The euro is up 3-month high against the dollar on expectations of a rate cut
The euro rose to a three-month high against the US dollar on Monday as the dollar continued to fall, with expectations that the Federal Reserve will cut interest rates later this year.
The euro was based on gains from last week, when it rose 1.4% and rose to 1.1387 overnight, the highest level since March 22. It traded at 1.1379 by 03:12 am EST (07:12 GMT).
The US dollar index fell against a basket of six major currencies in the shadows at 95.63, after falling to a night low of 95.57 after the Fed last week laid the foundation for a possible rate cut early next month.
This has affected the dollar and has in turn revitalized its counterparts such as the euro, which has its own problems, including Italy’s debt problem and the possibility of the ECB easing its policy.
“It is true that the ECB may have to soften policy, especially as the Fed has turned into a concession bias,” said Yukio Ishizuki, chief currency analyst at Daiwa Securities.
“But the ECB is already using a negative interest rate policy and does not have much more room for easing even if they want to, unlike the Fed, which are similar to those, which apparently supported the euro.”
The dollar rose 0.14% to hit 107.44 yen after hitting a six-month low of 107.04 on Friday.
The US currency has come under additional pressure against the yen, which is often a safe haven in times of political anxiety, as tensions between Iran and the United States intensify.
“It’s hard to see the dollar slide back below 105 yen because it is unlikely that there will be a steady flight of dollar assets,” said Koji Fukaya, director of financial products group in Tokyo.
“For example, the Standard & Poor’s 500 Index reached a record high thanks to potential interest rate cuts,” said Fukaya, “The strong risk appetite of investors slows down any journey to quality.”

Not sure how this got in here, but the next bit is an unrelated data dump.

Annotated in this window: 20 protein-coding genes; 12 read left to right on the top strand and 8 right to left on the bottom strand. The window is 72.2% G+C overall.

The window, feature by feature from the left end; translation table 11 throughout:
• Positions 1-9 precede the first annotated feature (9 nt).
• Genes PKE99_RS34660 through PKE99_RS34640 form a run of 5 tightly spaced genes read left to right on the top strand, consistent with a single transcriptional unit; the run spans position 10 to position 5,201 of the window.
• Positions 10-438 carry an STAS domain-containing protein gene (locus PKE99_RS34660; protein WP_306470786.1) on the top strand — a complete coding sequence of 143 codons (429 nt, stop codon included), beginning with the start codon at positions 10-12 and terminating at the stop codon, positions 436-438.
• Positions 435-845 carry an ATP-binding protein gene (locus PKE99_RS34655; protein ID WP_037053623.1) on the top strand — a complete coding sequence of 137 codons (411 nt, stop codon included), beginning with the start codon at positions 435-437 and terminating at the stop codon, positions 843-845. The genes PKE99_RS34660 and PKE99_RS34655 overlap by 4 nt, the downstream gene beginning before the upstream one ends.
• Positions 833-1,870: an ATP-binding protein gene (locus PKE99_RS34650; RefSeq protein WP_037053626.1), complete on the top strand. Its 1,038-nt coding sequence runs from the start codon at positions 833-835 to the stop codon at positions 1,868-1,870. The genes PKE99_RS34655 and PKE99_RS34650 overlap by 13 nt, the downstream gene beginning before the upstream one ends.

The focus was whether Washington and Beijing could resolve their trade dispute at a summit in Japan this week for G-20 leaders from leading global economies.
China and the United States should make concessions in trade talks, Chinese Vice Minister of Commerce Wang Shuien said Monday.
The Australian dollar rose to a two-week high of 0.6961 earlier after RBA Governor Philip Lowe said it would be legitimate to question the effectiveness of global monetary policy easing to boost economic growth.
The comments were seen as less pessimistic, as Lowe said last week that Australia’s interest rate cuts to an all-time low of 1.25 percent would not be enough to revive economic growth.
The Australian dollar was already in full swing after rebounding from a five-month low of 0.6832 last week as the Federal Reserve’s tendency towards monetary easing helped offset the downward trend of possible policy easing in countries including Australia and New Zealand.
The New Zealand dollar hit a two-week high of 0.6605, although the Reserve Bank of New Zealand is expected to reflect the cautious sentiment of other central banks when the policy meeting is held on Wednesday.